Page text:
Love Like a … Glacier

Background photo by Jay Galvin, via Flickr Creative CommonsHaving two bright girls who love school provides for interesting dinner table talk. Gift 2 has been most excited about her science class project, in which she has chosen to make a model of a plateau. (I don’t remember doing this stuff in fourth grade. Do you?) More specifically, the Allegheny Plateau, which touches five states, including the Hocking Hills region of our great state of Ohio. Gift 1 didn’t believe a plateau could be that big, but the hubby and I reminded her of the Grand Canyon.

I bring this up because one of the Facebook “friends” I’ve never met posted the following status: Despite evidence to the contrary, I still think love is gonna win.

I agree, so I said: Love moves slower, but the changes it makes last longer and are more beautiful. Think glaciers and the Grand Canyon.

(Except that the Grand Canyon wasn’t formed by glaciers. Oops.)

The principle is still the same, though. I love how the video above ends: Given enough time, all rocks – no matter how settled they may appear – are subject to change.

“Love is patient.” It’s the first thing Paul writes in his list of love’s redeeming qualities. And by redeeming, I mean the redeeming work love does to us.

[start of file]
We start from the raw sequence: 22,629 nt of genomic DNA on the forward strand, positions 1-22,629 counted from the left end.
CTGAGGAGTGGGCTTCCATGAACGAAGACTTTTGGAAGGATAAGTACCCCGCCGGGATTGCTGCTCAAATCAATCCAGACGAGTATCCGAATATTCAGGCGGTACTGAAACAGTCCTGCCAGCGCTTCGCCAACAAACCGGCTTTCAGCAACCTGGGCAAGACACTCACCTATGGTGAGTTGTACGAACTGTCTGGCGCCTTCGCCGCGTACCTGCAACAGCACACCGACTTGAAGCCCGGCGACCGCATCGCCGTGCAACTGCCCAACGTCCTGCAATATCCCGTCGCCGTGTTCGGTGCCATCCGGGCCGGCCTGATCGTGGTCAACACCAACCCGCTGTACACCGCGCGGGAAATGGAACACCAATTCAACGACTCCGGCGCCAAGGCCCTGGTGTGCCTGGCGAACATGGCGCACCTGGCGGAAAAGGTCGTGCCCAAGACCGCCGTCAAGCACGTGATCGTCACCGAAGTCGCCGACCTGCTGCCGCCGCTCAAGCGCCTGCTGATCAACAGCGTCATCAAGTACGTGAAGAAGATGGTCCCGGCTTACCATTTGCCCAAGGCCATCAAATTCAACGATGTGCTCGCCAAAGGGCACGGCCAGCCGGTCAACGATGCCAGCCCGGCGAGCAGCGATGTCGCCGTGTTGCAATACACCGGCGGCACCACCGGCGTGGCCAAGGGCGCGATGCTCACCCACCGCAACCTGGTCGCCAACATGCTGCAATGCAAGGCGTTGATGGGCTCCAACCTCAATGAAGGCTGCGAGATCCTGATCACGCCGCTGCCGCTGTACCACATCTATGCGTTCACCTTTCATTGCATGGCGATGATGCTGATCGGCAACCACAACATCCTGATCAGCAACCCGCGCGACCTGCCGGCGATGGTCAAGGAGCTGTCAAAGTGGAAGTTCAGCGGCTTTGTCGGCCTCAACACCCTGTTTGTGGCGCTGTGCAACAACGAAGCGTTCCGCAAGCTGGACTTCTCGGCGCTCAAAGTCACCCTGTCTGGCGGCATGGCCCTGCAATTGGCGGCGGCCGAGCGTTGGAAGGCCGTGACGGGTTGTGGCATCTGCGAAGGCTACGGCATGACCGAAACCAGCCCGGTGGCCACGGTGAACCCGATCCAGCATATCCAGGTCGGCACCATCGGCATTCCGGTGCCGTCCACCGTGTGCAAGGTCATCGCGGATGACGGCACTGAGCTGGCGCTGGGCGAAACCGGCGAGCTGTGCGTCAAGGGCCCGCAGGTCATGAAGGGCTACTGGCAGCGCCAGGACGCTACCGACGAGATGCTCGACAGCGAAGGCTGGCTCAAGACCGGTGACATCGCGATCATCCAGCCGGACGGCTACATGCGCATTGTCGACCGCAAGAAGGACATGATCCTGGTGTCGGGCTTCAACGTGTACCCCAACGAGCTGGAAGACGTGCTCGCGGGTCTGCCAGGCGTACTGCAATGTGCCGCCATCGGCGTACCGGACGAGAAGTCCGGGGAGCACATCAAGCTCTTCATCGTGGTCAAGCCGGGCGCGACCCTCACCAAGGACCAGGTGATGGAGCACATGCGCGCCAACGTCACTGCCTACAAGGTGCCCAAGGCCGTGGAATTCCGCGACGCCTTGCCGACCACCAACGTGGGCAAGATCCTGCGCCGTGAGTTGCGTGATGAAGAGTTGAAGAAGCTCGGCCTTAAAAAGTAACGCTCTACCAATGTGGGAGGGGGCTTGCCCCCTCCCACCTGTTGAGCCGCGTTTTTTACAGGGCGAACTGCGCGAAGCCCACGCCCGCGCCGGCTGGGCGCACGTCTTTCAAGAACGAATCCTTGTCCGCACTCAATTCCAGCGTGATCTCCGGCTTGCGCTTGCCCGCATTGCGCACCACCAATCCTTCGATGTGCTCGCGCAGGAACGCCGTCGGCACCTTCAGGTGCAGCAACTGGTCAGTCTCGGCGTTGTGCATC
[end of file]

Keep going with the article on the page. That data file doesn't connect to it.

I used to pray for G_d to help me want to change, because I knew I didn’t want it enough yet. I felt frighteningly settled in my mediocrity and unable to free myself from complacency and bad habits. I still have a lot of those bad habits, but I’ve learned something over the years. Lasting change doesn’t come by beating myself up, by making myself feel less-than in order to be-more. The most significant work in my heart toward myself was a tortuously slow but relentless assault of loving me the way I was. While the occasional “tough love” type of conflict helped, the greatest healing came through friends who gently denied me the words I used to hurt myself. And while it must have, must have been frustrating and wearisome for them to keep contradicting me and pouring out compassion, their patience won out.

I learned to realize I really am the beloved, that I am seen as precious and valuable.

Now, the temptation to beat myself up is still there. I am in a particular set of circumstances that is challenging my identity and sense of worth. I think there will always be something present in my life to point to as evidence that I’m not enough and never will be. But I have learned that G_d takes a longer view through different lenses, and I know that practicing self-love means waiting for the feelings to exhaust themselves. I am patient with myself. Meanwhile, I talk, I write, I pray.

Glaciers inch their way across continents, changing the landscape beneath them. “All rocks … are subject to change.” My inner being is being moved and transformed inch by glacial inch toward everlasting splendor. Love will win, because it already has.

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